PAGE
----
XNXNXNXN Cube Algorithms PDF

Erno Rubik (born July 13, 1944, in Budapest, Hungary) is the creator of the iconic 1980s toy Rubik’s Cube. The Rubik’s Cube is made up of 26 little cubes that rotate around a central axis and have nine different coloured cube faces arranged in three rows of three each. On our website, you will get his excellent book “XNXNXNXN Cube Algorithms.”

Summary

RUBIK’S Revenge is made up of six separate characters. Each face will be a single solid color after the puzzle is completed. The problem is divided into 12 phases, each of which may be rotated separately from the others.

The Ultimate Revenge Challenge

The RUBIK’S Revenge is a larger version of the original RUBIK’S Cube. Some of the manoeuvres that work on the original Rubik’s Cube also work on Rubik’s Revenge, but don’t get your hopes up: the similarities end there.

Rubik’s Revenge is a whole different kind of puzzle game. Before attempting to match the pieces, twist and rotate the jigsaw a few times until each face is a single colour. However, it is recommended that you start with the first few sections of this tutorial. Make an attempt to intelligently answer the question, but be cautious. Take utmost caution. Your success will be determined by how successfully you handle any unforeseeable issues that arise. You should be aware of Rubik’s Revenge – the Ultimate Challenge, which has millions of additional possibilities than the original Cube, as well as its own devilry. Prepare for your retaliation since revenge consists of 56 separate cubes.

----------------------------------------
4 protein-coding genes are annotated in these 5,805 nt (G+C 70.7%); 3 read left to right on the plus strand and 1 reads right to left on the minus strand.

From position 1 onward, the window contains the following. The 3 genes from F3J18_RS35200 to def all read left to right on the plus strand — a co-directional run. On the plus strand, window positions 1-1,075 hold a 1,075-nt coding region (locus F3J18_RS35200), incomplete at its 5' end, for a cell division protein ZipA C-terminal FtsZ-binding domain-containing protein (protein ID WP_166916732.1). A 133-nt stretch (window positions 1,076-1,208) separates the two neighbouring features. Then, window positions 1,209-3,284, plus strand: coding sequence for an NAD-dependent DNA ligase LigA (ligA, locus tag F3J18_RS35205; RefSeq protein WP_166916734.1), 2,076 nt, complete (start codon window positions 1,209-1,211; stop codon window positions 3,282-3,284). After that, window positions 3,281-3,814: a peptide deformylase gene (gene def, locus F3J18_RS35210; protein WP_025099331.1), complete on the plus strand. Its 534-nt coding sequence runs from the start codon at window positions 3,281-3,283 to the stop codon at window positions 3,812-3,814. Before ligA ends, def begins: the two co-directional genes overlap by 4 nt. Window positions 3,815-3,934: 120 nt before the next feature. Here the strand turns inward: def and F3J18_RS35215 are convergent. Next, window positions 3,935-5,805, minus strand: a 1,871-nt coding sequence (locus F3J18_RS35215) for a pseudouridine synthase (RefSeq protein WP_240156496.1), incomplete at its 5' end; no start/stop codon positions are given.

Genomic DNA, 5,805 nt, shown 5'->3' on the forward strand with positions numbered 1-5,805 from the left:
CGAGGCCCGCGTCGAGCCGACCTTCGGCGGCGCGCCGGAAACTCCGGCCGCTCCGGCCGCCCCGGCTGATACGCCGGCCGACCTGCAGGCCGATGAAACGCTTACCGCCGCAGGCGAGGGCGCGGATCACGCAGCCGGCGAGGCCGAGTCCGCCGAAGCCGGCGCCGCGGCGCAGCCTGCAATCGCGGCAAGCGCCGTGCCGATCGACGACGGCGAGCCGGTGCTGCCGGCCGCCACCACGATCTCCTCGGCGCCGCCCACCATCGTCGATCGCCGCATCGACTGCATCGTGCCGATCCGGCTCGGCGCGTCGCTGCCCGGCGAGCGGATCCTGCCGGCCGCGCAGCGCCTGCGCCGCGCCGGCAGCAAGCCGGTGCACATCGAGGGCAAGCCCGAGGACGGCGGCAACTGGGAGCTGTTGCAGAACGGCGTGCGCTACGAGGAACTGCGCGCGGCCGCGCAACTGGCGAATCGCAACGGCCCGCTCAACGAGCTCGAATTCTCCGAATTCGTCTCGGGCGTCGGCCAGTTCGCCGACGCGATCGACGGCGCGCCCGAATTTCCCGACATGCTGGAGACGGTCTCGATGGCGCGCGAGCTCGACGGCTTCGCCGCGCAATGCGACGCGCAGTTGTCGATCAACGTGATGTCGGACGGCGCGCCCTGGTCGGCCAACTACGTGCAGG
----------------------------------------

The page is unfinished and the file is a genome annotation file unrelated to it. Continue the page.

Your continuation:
Face Pieces are 24 single-colour pieces, Edge Pieces are 24 two-colour pieces, and Corner Pieces are 8 three-colour pieces. When the problem is finished, the Yellowface is always opposite the Whiteface; Blue is opposite Green, and Red is opposite Orange. Furthermore, as seen in the illustration, when the Yellowface is on top, Blue is in front and Red is to the right.

When you’ve conquered the task, there’s more pleasure to be had. Attempt to solve the problem layer by layer from the top down. You have a 50/50 chance of solving it.